‘Oh, thank the empty heavens.’
‘Are you sure you don’t want to join us, Chase?’ Jai offered, holding out a handshake. ‘I’m sure my sister-in-law has an extra room for the night.’
‘I appreciate that, but I’ve got an early morning in Helsinki and I really should be on my way.’
They exchanged goodbyes, just as the Jeep pulled to a stop.
‘I’m here for a Jai Sen?’ the driver announced, taking off his sunglasses.
They produced their IDs before loading their belongings into the back of the vehicle and settling into their seats, Brian riding shotgun. Chase took off soon after they’d turned around, kicking up a tornado of dust in his wake.
They were on dirt roads for the most part, catching sight of the occasional farmhouse with its porch light on, but no people or animals in the vicinity. Every so often, Jai recognised a hometown landmark, but made no mention of it to Brian, considering it was now merely a ghost lacking its original splendour. If he had been dreading returning home, he hadn’t realised it until this very moment, as he became increasingly aware of a once thriving farmland marred by craters in every direction.
‘I could use a hot meal right about now,’ Brian yelled, over the roar of the engine.
‘There’s that unfailing appetite. Luck for you, Mia’s a fantastic cook.’
‘Oh, I remember.’
‘Don’t forget the important bit,’ he warned, jabbing Brian in the shoulder. ‘Let me warm Kal up to the idea before you start hammering him with questions.’
‘Hey man, whatever works. So long as I have a revered philanthropist on film by the end of this trip, your wish is my command.’
‘I will hold you to that.’
‘This interview is going to be awesome.’
‘That, it will be,’ Jai agreed, silently brimming with pride over his brother’s achievements.
They were nearing the suburbs, where the roads seemed to be in better shape and were sometimes lit by street lamps. Jai recognised his high school in the distance, the disused community pool to his right, and up ahead, the street corner where he had scraped his knee many a time from turning too quickly on two-wheeled modes of transport. Jai felt a rise of emotion in his throat.
‘We’re here,’ the driver announced, turning into a narrow street. Nostalgia hit him with the power of a thousand primroses, blooming fiercely in yards all around.
The driver slowed to a stop outside 421 Jackson Drive. Almost immediately, a figure came bursting through the front door.
‘Mia!’ Jai called, recognising her in the half-light.
He’d barely alighted from the vehicle before she’d thrown her arms around him.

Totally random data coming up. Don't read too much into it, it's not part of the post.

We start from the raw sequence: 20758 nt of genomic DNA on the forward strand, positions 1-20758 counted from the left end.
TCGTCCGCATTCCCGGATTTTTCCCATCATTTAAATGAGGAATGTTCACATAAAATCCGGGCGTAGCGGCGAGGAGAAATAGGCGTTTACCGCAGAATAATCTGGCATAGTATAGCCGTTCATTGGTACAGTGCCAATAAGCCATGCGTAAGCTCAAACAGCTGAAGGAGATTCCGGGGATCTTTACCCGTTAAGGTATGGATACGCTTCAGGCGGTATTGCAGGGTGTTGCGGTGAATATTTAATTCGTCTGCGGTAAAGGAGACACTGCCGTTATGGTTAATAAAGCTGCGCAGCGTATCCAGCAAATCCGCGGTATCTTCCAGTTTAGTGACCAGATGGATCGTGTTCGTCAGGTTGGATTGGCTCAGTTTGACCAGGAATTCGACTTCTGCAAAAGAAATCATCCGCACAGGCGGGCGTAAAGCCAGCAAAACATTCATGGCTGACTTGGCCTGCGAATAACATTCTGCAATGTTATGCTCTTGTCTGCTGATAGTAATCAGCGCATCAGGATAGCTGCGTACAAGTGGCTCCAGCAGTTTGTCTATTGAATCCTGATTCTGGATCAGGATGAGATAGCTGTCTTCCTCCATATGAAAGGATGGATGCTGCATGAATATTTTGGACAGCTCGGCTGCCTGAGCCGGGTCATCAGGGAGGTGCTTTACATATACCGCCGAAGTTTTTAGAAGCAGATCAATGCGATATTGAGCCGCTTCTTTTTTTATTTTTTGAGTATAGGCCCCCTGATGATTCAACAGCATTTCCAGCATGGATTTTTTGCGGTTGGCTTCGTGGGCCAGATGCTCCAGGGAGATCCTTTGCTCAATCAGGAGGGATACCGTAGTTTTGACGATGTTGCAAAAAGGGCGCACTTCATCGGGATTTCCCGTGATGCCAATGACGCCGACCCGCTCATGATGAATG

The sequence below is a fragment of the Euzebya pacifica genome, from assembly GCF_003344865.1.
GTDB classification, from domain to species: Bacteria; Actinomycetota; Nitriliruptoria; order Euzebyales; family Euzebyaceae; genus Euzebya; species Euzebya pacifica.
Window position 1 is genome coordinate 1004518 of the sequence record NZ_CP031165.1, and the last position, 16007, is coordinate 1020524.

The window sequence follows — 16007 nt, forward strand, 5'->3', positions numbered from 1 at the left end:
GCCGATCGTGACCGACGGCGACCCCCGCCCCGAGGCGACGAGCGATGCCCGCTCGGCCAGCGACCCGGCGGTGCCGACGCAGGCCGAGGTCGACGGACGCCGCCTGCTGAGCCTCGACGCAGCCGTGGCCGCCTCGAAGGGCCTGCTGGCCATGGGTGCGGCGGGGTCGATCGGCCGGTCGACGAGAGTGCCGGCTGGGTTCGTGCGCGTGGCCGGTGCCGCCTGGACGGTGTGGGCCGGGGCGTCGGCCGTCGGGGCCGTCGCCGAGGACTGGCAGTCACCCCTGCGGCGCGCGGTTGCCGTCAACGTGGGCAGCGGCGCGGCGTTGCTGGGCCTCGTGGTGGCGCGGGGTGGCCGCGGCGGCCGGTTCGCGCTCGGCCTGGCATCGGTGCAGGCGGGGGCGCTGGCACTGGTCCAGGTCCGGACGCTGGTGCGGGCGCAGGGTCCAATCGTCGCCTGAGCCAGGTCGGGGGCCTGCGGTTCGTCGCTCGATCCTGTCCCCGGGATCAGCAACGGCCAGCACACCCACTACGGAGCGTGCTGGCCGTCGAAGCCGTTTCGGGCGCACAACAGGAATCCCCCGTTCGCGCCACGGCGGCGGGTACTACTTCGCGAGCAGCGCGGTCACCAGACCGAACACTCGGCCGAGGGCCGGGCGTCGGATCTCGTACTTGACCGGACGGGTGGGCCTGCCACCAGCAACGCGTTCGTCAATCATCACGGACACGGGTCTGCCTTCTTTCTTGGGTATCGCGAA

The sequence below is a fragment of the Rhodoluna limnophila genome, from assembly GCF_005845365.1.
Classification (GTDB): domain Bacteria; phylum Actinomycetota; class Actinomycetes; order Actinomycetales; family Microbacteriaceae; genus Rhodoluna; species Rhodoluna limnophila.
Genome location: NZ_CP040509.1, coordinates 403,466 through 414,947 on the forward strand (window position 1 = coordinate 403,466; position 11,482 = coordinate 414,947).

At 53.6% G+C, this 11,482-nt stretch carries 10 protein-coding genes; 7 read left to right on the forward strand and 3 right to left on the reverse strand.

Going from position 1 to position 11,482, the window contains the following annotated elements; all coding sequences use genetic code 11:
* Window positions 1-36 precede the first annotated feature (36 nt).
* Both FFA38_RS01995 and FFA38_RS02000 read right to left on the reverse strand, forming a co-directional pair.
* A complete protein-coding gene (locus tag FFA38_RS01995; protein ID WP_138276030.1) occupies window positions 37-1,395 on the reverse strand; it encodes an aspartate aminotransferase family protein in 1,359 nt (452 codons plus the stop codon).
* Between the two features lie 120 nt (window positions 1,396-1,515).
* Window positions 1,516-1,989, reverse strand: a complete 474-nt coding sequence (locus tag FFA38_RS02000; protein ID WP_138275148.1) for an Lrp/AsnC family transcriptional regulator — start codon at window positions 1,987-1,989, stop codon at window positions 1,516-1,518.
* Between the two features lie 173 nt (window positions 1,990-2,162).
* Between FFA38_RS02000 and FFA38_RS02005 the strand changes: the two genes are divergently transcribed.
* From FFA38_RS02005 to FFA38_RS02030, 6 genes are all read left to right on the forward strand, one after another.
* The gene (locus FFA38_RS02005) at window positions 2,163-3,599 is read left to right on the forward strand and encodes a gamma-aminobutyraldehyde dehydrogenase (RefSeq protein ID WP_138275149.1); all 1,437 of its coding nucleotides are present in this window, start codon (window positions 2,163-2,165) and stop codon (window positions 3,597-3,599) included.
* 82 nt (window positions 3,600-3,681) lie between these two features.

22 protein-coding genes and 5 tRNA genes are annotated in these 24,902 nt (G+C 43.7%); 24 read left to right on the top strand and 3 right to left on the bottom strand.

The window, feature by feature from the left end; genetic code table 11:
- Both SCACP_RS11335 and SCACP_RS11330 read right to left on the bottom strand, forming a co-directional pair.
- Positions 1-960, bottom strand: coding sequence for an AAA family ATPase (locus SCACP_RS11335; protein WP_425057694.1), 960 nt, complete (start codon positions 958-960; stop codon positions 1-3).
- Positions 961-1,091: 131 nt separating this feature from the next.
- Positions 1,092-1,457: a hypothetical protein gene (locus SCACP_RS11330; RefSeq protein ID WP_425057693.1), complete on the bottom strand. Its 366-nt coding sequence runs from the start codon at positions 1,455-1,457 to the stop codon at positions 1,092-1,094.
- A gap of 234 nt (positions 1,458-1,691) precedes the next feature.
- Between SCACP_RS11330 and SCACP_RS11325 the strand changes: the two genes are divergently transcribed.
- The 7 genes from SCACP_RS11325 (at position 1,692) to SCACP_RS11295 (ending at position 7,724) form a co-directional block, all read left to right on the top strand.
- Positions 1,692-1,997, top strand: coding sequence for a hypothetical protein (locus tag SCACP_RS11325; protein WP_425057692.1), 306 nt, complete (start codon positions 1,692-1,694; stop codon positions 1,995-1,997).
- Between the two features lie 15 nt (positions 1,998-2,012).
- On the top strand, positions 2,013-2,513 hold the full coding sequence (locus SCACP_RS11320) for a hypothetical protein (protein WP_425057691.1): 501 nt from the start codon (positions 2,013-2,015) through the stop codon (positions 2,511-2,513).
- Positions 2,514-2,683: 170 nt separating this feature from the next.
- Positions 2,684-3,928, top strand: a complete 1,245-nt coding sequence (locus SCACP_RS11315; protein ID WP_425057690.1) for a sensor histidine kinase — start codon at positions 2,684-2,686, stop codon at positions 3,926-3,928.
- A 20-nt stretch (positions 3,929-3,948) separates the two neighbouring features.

‘What—’ he began, catching sight of more people spilling out from the house. He couldn’t see their expressions, but the grimness was palpable from where he stood.
‘Mia,’ panic etched into Jai’s voice, ‘what’s wrong?’
She didn’t respond. Instead, she began sobbing into his shoulder.
Exhausted, Ila plopped down on the sofa and kicked off her shoes. Her keys clattered as they dropped to the floor, and ingredients tumbled out of the bags she had abandoned at her feet. A regular day would’ve seen Ila reach for the TV remote to turn on the evening news, allowing her subconscious to absorb reports of triumph and failure around the world, while she tackled one half of the domestic drudgery before Jai’s return. Tonight, however, Ila seemed perfectly content in the silence.
Against her better judgement, she reached for her backpack, extracting the notebook from within. About three-quarters of the way through lists of ingredients, instructions, and faded food illustrations, she came upon the photograph she’d found earlier in the day. She regarded its subject with the same intensity she afforded ancient religious texts, before turning it over and staring at the handwritten note, yet again: Maya – April 19th, 2163. Underneath was another untidy scrawl: She has your eyes. The envelope that had contained it called out a return address for Jai’s former home in the Netherlands.
Aside from the ramifications of the photograph, Ila had trouble wrapping her head around the timeline of events, considering Jai hadn’t visited home since his brother had passed away from radiation poisoning. As a former commercial pilot, Kal’s skills had found him plenty of work extracting refugees out of damage zones left behind by the Blitz. His doctors had warned him about the consequences of excessive exposure, but he wouldn’t be deterred from his purpose: to help decelerate the extinction of humanity. He was survived by his young widow, Mia, who had grown up in the same neighbourhood as the boys and ran the local veterinary clinic.